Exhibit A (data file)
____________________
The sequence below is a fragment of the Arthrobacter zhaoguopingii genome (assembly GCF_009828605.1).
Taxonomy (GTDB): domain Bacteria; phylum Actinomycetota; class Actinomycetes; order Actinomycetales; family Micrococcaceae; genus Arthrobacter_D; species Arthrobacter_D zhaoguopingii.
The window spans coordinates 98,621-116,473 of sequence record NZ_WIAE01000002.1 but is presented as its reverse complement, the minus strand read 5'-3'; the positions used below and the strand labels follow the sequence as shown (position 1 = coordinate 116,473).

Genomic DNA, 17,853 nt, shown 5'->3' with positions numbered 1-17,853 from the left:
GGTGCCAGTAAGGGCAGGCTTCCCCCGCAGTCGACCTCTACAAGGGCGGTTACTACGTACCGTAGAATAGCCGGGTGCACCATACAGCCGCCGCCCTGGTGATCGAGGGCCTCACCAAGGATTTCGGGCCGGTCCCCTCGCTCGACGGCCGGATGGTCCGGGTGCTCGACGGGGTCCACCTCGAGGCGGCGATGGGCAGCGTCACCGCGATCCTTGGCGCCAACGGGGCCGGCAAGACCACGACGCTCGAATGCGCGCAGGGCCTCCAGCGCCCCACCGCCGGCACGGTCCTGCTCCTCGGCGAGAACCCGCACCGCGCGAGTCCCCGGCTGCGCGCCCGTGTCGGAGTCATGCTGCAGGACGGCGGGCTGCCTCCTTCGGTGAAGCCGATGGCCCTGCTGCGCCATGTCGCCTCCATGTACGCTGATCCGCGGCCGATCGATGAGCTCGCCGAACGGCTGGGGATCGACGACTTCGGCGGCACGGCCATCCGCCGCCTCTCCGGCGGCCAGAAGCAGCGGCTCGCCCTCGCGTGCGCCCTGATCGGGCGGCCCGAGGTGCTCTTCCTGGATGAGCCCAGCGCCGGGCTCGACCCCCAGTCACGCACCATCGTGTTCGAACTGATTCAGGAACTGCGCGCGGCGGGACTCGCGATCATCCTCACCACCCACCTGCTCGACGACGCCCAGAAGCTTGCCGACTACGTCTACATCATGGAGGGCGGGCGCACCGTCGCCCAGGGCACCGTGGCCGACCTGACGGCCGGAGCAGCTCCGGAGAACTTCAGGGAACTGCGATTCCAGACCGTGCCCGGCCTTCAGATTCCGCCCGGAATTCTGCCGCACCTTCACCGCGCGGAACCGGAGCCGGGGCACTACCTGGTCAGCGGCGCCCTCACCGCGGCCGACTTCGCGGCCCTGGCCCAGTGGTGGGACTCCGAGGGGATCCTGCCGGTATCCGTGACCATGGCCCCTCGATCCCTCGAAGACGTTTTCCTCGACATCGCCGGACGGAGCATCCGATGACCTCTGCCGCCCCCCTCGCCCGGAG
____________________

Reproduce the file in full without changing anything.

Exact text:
The sequence below is a fragment of the Arthrobacter zhaoguopingii genome (assembly GCF_009828605.1).
Taxonomy (GTDB): domain Bacteria; phylum Actinomycetota; class Actinomycetes; order Actinomycetales; family Micrococcaceae; genus Arthrobacter_D; species Arthrobacter_D zhaoguopingii.
The window spans coordinates 98,621-116,473 of sequence record NZ_WIAE01000002.1 but is presented as its reverse complement, the minus strand read 5'-3'; the positions used below and the strand labels follow the sequence as shown (position 1 = coordinate 116,473).

Genomic DNA, 17,853 nt, shown 5'->3' with positions numbered 1-17,853 from the left:
GGTGCCAGTAAGGGCAGGCTTCCCCCGCAGTCGACCTCTACAAGGGCGGTTACTACGTACCGTAGAATAGCCGGGTGCACCATACAGCCGCCGCCCTGGTGATCGAGGGCCTCACCAAGGATTTCGGGCCGGTCCCCTCGCTCGACGGCCGGATGGTCCGGGTGCTCGACGGGGTCCACCTCGAGGCGGCGATGGGCAGCGTCACCGCGATCCTTGGCGCCAACGGGGCCGGCAAGACCACGACGCTCGAATGCGCGCAGGGCCTCCAGCGCCCCACCGCCGGCACGGTCCTGCTCCTCGGCGAGAACCCGCACCGCGCGAGTCCCCGGCTGCGCGCCCGTGTCGGAGTCATGCTGCAGGACGGCGGGCTGCCTCCTTCGGTGAAGCCGATGGCCCTGCTGCGCCATGTCGCCTCCATGTACGCTGATCCGCGGCCGATCGATGAGCTCGCCGAACGGCTGGGGATCGACGACTTCGGCGGCACGGCCATCCGCCGCCTCTCCGGCGGCCAGAAGCAGCGGCTCGCCCTCGCGTGCGCCCTGATCGGGCGGCCCGAGGTGCTCTTCCTGGATGAGCCCAGCGCCGGGCTCGACCCCCAGTCACGCACCATCGTGTTCGAACTGATTCAGGAACTGCGCGCGGCGGGACTCGCGATCATCCTCACCACCCACCTGCTCGACGACGCCCAGAAGCTTGCCGACTACGTCTACATCATGGAGGGCGGGCGCACCGTCGCCCAGGGCACCGTGGCCGACCTGACGGCCGGAGCAGCTCCGGAGAACTTCAGGGAACTGCGATTCCAGACCGTGCCCGGCCTTCAGATTCCGCCCGGAATTCTGCCGCACCTTCACCGCGCGGAACCGGAGCCGGGGCACTACCTGGTCAGCGGCGCCCTCACCGCGGCCGACTTCGCGGCCCTGGCCCAGTGGTGGGACTCCGAGGGGATCCTGCCGGTATCCGTGACCATGGCCCCTCGATCCCTCGAAGACGTTTTCCTCGACATCGCCGGACGGAGCATCCGATGACCTCTGCCGCCCCCCTCGCCCGGAG